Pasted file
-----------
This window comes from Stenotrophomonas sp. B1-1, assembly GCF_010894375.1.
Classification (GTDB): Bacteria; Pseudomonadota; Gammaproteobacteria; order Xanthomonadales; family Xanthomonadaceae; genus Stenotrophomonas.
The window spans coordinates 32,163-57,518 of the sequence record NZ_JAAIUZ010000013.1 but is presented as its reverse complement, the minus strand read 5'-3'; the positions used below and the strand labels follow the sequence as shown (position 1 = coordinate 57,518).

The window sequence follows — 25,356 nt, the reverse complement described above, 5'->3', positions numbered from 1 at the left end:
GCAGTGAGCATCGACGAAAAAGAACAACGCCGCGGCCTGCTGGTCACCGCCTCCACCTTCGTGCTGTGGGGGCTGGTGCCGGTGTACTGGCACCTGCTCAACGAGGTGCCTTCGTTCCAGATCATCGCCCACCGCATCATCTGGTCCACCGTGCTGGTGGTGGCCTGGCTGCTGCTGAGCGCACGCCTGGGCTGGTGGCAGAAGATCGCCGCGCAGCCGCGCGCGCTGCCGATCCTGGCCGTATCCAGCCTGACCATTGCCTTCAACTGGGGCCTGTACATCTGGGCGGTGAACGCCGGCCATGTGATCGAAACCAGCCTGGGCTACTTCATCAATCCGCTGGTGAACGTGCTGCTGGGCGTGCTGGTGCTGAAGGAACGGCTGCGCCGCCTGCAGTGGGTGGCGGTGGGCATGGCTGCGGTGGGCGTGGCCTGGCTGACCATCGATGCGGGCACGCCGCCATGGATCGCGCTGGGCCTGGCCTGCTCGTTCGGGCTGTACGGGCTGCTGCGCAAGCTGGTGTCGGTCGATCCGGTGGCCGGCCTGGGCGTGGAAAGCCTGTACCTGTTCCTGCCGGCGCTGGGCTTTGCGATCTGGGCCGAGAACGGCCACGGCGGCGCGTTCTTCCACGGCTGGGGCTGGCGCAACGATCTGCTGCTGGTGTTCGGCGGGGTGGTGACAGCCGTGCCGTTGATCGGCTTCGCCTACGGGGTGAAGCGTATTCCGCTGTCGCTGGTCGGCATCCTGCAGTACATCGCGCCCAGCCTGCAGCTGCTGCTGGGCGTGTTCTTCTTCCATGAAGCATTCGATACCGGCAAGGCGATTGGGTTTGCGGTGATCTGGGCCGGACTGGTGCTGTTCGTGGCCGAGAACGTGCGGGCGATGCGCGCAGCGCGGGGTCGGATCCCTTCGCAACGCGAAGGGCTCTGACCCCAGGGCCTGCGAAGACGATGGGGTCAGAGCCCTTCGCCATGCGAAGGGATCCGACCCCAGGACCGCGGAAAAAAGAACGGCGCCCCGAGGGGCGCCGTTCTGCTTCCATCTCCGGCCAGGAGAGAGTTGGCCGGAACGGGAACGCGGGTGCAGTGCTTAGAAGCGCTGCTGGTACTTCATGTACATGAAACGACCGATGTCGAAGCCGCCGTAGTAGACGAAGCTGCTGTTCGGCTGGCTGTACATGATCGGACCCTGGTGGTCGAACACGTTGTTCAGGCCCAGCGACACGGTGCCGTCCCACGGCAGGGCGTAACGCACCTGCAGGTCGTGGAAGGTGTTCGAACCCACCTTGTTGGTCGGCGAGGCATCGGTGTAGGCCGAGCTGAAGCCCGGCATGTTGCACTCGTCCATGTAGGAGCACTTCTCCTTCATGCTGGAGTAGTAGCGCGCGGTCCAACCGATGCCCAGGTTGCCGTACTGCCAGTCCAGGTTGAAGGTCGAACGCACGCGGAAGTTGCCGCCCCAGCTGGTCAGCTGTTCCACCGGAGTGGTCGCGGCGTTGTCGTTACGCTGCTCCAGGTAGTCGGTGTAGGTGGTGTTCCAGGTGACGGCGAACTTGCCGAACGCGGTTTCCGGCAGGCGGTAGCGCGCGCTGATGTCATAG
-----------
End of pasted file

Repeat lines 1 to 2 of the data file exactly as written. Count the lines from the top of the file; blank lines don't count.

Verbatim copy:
This window comes from Stenotrophomonas sp. B1-1, assembly GCF_010894375.1.
Classification (GTDB): Bacteria; Pseudomonadota; Gammaproteobacteria; order Xanthomonadales; family Xanthomonadaceae; genus Stenotrophomonas.